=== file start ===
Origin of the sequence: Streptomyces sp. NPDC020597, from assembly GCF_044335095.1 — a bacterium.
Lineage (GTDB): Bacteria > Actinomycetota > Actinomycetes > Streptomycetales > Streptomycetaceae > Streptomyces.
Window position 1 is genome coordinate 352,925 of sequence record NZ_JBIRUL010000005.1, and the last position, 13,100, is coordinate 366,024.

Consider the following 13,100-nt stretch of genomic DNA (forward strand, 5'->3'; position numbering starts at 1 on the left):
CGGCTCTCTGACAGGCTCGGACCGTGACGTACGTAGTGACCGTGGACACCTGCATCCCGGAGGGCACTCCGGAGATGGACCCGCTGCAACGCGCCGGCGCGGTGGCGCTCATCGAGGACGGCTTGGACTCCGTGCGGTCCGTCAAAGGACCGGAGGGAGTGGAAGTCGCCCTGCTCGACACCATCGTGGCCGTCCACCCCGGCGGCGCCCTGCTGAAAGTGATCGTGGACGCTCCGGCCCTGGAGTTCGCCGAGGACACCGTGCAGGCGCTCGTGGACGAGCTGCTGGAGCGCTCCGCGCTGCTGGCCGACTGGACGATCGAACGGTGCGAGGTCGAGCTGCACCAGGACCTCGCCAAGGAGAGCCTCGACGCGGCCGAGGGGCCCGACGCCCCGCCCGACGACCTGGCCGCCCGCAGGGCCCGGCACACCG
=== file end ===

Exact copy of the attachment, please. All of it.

Origin of the sequence: Streptomyces sp. NPDC020597, from assembly GCF_044335095.1 — a bacterium.
Lineage (GTDB): Bacteria > Actinomycetota > Actinomycetes > Streptomycetales > Streptomycetaceae > Streptomyces.
Window position 1 is genome coordinate 352,925 of sequence record NZ_JBIRUL010000005.1, and the last position, 13,100, is coordinate 366,024.

Consider the following 13,100-nt stretch of genomic DNA (forward strand, 5'->3'; position numbering starts at 1 on the left):
CGGCTCTCTGACAGGCTCGGACCGTGACGTACGTAGTGACCGTGGACACCTGCATCCCGGAGGGCACTCCGGAGATGGACCCGCTGCAACGCGCCGGCGCGGTGGCGCTCATCGAGGACGGCTTGGACTCCGTGCGGTCCGTCAAAGGACCGGAGGGAGTGGAAGTCGCCCTGCTCGACACCATCGTGGCCGTCCACCCCGGCGGCGCCCTGCTGAAAGTGATCGTGGACGCTCCGGCCCTGGAGTTCGCCGAGGACACCGTGCAGGCGCTCGTGGACGAGCTGCTGGAGCGCTCCGCGCTGCTGGCCGACTGGACGATCGAACGGTGCGAGGTCGAGCTGCACCAGGACCTCGCCAAGGAGAGCCTCGACGCGGCCGAGGGGCCCGACGCCCCGCCCGACGACCTGGCCGCCCGCAGGGCCCGGCACACCG